Nowhere is it written that America will always remain free. In fact, Thomas Jefferson and other founders warned about threats to our freedom. Jefferson noted that the price of freedom is eternal vigilance.
Liberty does not exist in a vacuum. Signs of the erosion of freedom in our time surround us:
1. Political correctness muzzles the free expression of ideas if they contravene liberal orthodoxy.
2. God, the source of freedom, is not allowed in public schools and pity the teacher who references Jesus, even as an historical figure. This is brought home powerfully in the new movie, "God's Not Dead 2."
3. North Carolinians can't even pass a law saying that men can't go into the ladies room without experiencing the full wrath of big business, a consortium of rock stars, and the Hollywood left.
The reminder of the high price of freedom was brought home to me dramatically the other day. In Marathon, Florida, I came across a rickety, small home-made "boat" with a sign in front of it, stating: "In April 2013 this homemade craft arrived from Cuba after 4 days at Sea carrying 17 people including five children."
Marathon is 303 miles from Cuba. Imagine people so desperate they would risk everything, including their children's lives, to breathe free — so that maybe, just maybe, they could get to experience what we enjoy here in America — for now.
Apparently, neither the plight of such people nor the plight of dissidents in the "worker's paradise" came up in President Obama's recent historic visit to Cuba.
This is not a column about our porous borders. This administration is defying the laws on the books that would protect our national security. The president promised to "fundamentally transform" our country, and tragically, for virtually everyone, he is succeeding.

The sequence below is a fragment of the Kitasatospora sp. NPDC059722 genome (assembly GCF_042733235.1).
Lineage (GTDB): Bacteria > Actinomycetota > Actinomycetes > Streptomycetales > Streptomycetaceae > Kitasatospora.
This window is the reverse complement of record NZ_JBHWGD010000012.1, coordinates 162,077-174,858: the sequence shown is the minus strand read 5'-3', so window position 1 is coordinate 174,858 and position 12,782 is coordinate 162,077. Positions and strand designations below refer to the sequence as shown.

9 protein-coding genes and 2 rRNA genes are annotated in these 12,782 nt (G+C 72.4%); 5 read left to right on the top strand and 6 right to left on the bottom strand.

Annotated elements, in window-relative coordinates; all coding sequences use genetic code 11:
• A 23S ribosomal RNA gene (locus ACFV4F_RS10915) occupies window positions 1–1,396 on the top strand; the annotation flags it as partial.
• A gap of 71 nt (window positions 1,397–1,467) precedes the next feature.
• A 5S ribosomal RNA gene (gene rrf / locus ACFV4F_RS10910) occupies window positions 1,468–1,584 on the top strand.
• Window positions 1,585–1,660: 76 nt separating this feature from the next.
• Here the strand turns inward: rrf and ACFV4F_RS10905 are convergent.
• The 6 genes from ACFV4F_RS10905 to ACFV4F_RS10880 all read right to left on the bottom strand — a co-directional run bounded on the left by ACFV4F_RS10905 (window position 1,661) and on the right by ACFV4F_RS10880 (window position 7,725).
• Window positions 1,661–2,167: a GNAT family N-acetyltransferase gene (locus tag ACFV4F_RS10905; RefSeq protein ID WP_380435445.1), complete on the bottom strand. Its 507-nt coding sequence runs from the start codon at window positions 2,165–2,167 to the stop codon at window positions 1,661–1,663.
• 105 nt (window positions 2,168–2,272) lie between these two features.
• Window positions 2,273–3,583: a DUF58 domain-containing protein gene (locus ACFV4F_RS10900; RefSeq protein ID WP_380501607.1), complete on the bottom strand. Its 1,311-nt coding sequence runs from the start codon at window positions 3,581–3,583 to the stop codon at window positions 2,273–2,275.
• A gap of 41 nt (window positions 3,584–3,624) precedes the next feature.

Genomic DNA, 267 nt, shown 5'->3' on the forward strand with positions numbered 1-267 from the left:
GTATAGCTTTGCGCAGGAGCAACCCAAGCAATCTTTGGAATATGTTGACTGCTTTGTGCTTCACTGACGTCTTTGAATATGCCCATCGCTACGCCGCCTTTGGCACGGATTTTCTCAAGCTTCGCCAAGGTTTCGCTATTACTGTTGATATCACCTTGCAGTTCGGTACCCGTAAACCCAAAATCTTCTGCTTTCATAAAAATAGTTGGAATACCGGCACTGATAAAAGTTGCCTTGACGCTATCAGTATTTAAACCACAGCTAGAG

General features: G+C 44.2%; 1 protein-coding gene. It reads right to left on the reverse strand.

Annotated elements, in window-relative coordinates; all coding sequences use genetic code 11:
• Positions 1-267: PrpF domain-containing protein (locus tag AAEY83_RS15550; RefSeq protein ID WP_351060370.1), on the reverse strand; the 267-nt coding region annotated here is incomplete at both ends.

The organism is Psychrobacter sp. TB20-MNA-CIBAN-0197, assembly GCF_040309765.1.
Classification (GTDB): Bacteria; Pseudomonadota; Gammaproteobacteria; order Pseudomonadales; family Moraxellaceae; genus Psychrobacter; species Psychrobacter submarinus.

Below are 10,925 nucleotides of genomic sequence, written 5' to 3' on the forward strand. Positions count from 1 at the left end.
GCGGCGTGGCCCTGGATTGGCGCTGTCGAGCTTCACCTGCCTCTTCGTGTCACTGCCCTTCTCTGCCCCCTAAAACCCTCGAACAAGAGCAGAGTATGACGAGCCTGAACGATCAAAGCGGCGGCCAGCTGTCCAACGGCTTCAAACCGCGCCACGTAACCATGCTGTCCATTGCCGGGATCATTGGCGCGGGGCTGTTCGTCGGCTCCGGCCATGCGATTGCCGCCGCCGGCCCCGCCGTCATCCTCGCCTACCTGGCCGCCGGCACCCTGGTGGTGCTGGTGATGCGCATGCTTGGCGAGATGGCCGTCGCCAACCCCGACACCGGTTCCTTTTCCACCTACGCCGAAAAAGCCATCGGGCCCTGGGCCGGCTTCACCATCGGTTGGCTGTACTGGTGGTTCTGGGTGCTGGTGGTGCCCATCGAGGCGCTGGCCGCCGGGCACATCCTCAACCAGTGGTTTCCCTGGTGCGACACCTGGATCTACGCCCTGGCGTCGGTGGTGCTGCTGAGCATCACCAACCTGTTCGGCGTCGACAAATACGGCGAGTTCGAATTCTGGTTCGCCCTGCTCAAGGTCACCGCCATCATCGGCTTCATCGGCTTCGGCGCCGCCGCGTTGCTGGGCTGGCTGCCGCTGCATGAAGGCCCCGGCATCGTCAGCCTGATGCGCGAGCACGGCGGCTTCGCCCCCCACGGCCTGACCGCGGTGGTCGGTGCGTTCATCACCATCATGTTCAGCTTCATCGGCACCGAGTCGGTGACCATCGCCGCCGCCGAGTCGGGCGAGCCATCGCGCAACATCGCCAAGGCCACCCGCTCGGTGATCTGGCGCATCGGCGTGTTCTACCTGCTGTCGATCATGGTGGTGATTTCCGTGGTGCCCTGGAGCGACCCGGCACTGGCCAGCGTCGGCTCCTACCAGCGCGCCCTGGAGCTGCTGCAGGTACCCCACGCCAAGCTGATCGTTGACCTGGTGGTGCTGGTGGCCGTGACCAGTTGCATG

Nor is this a column to be construed as an endorsement for any particular candidate, as in Ted Cruz. (Though by way of full disclosure, he is my favorite.)
Recently, I got to interview with Rafael Cruz, the father of Ted Cruz, who has written a book, A Time for Action.
Raphael Cruz told my radio show how, initially, like so many other Cubans, he had had high hopes for Fidel Castro and the revolution. They were sorely disappointed.
Rafael Cruz knows firsthand what it is like to lose one's freedom. He also knows the link between God and freedom, as well as the opposite — remove God and you remove the source of freedom.
He said, "The whole concept of the attack on religion that we see in America today is precisely with the same objective — to have people not be dependent on God, not to rely on God, but to rely on almighty government."
Rafael Cruz tells a story where the soldiers of Castro would teach the children to not believe in God, but instead to believe in Fidel.
Soldiers would come into a kindergarten class and tell the children, "Okay now, close your eyes and pray to God for some candy."
The children would comply, but there was no candy.
Then they would say, "Close your eyes and pray for candy to Fidel Castro."
The children would close their eyes and pray accordingly, as the soldiers quietly placed candy on the desks. This was an exercise to show the children they should trust in Fidel and the government and not in the Lord.
Meanwhile, as freedom-loving Cubans resisted the forced implementation of Communism on the island country, many people were lined up and shot in firing squads. This included many Christians — so many of whom would shout in Spanish "Long live Christ the King," that, after a while, they would be gagged before shot.
To Rafael Cruz, modern America is in need of a great national restoration: "We need to get back to the principles that made America great …This is the only country that was founded on the Word of God .... If you look at the Constitution and the Declaration — all those fundamental principles involved in those documents are based on the word of God. We need to get back to the Judeo-Christian principles that made America free. We need to get back to limited government and the rule of law."
What Judeo-Christian principles could be found in the Declaration or the Constitution (which is predicated on the Constitution)? Simple: Our rights come from God and no other source. In fact, government becomes unlawful when it interferes with those God-given rights. That's the essence of the American experiment.
This is an experiment in organized liberty — liberties we are beginning to lose.
As Jefferson put it: "Can the liberties of a nation be secure when we have removed a conviction that these liberties are the gift of God?"